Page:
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‘An Opening of the Field’ Travels to NY
One of the high points of the summer of 2013 was certainly the exhibition “An Opening of the Field: Jess, Robert Duncan, and Their Circle.” We poked and prodded to get you all to Sacramento to check it out. Remember? If you weren’t able to free yourself from the east coast, fear not! The exhibition has traveled to you, New Yorkers! Holland Cotter reviews Jess– and Robert Duncan-centered show in the New York Times:
If you were young, gifted and odd, San Francisco was a good place to be in the years after World War II, when big changes were brewing in American art and culture. And that city is the setting for “An Opening of the Field: Jess, Robert Duncan, and Their Circle,” an exhibition that feels like a chunk of Bay Area turf lifted from the past and set down, untrimmed and buzzing, in New York University’s Grey Art Gallery.
The show spans decades but focuses on the 1950s, when an assortment of offbeat artists and poets found a common link in their friendship with two gay men who lived as committed partners in a wonderland of an old house, filled to the roof with art.
Cotter gives ample background to the scene and figures involved in the Jess-Duncan circle, then goes on to write about the exhibition:
“An Opening of the Field” — the title is borrowed from a Robert Duncan book — is a very gay show, in the sense of having many gay figures, who found an acceptance within this circle. The acceptance extended to their art. Madeline Gleason, who met her life partner, Mary Clarke Greer, through Jess and Duncan, was basically a Roman Catholic religious poet trying, as she put it, to sweep “the dust of inattention” from everyday life. Her devotional verses and paintings might have been a hard sell in New York, but in San Francisco, they were treasured for what they are: intensely personal, unabashedly spiritual and completely of a piece.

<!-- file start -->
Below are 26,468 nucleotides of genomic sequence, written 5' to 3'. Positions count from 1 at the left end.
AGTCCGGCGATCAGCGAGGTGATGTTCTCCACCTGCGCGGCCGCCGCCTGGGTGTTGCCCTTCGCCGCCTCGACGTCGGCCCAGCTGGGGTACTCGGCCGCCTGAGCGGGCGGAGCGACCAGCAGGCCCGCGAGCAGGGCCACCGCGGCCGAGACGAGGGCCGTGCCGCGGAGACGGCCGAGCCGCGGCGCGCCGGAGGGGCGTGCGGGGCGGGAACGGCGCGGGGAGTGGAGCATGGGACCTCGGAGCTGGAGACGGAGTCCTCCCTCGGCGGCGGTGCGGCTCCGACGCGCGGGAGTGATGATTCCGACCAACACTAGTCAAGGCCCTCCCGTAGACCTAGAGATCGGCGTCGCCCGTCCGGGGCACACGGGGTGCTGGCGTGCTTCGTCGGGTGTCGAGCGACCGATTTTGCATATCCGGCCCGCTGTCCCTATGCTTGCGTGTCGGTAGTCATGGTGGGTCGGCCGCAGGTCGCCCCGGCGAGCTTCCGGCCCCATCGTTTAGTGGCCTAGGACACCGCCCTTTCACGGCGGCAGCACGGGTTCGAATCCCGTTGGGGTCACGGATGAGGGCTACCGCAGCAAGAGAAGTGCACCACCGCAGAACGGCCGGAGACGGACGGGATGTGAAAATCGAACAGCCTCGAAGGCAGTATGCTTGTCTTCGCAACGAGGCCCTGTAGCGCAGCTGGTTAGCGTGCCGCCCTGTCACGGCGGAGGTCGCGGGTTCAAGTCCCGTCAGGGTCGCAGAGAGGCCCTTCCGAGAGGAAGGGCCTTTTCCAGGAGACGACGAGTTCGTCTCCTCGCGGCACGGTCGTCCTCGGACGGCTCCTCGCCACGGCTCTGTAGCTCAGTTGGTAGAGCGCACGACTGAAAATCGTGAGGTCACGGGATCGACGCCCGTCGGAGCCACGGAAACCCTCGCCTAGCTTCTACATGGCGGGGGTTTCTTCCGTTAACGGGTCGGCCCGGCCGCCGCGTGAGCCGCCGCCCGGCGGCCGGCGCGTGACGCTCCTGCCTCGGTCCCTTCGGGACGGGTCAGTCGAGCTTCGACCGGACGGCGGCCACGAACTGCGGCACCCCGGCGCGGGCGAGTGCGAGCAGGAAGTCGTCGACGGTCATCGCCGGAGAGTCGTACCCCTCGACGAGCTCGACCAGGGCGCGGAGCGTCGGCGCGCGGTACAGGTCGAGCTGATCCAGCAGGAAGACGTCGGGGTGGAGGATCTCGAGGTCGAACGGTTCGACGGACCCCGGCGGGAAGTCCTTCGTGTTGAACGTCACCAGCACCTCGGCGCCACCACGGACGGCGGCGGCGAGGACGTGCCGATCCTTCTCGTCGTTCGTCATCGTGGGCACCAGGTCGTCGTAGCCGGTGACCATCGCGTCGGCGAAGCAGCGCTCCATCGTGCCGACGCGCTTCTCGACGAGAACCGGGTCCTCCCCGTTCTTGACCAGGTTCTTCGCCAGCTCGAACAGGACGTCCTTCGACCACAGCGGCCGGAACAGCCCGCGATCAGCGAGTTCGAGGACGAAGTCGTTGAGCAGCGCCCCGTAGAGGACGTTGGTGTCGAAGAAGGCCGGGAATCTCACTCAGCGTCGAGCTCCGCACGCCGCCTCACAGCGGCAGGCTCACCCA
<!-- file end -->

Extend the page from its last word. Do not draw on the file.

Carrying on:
And so, despite its jumble of styles and skills, loopiness and holiness, is the show, organized by two independent curators, Michael Duncan (not related to Robert Duncan) and Christopher Wagstaff, for the Crocker Art Museum in Sacramento. Maybe the sense of unity comes from the presence of a marriage at its center, a same-sex union that lasted almost 40 years.
Or maybe it comes from the fact that so much of the art fits into no school, suits no market, lies outside the range of normal. It was an end in itself, a psychic collaboration, the communal property of lovers, spouses and friends.
Be sure to check out the rest of the article here. And in case you’re tracking the exhibitions travels, all the deets about its perambulations are here:
“An Opening of the Field: Jess, Robert Duncan, and Their Circle” runs through March 29 at the Grey Art Gallery, New York University, 100 Washington Square East, Greenwich Village; 212-998-6780, nyu.edu/greyart. It travels to the Katzen Arts Center, American University, Washington (April 26-Aug. 17), and the Pasadena Museum of California Art (Sept. 14-Jan. 11).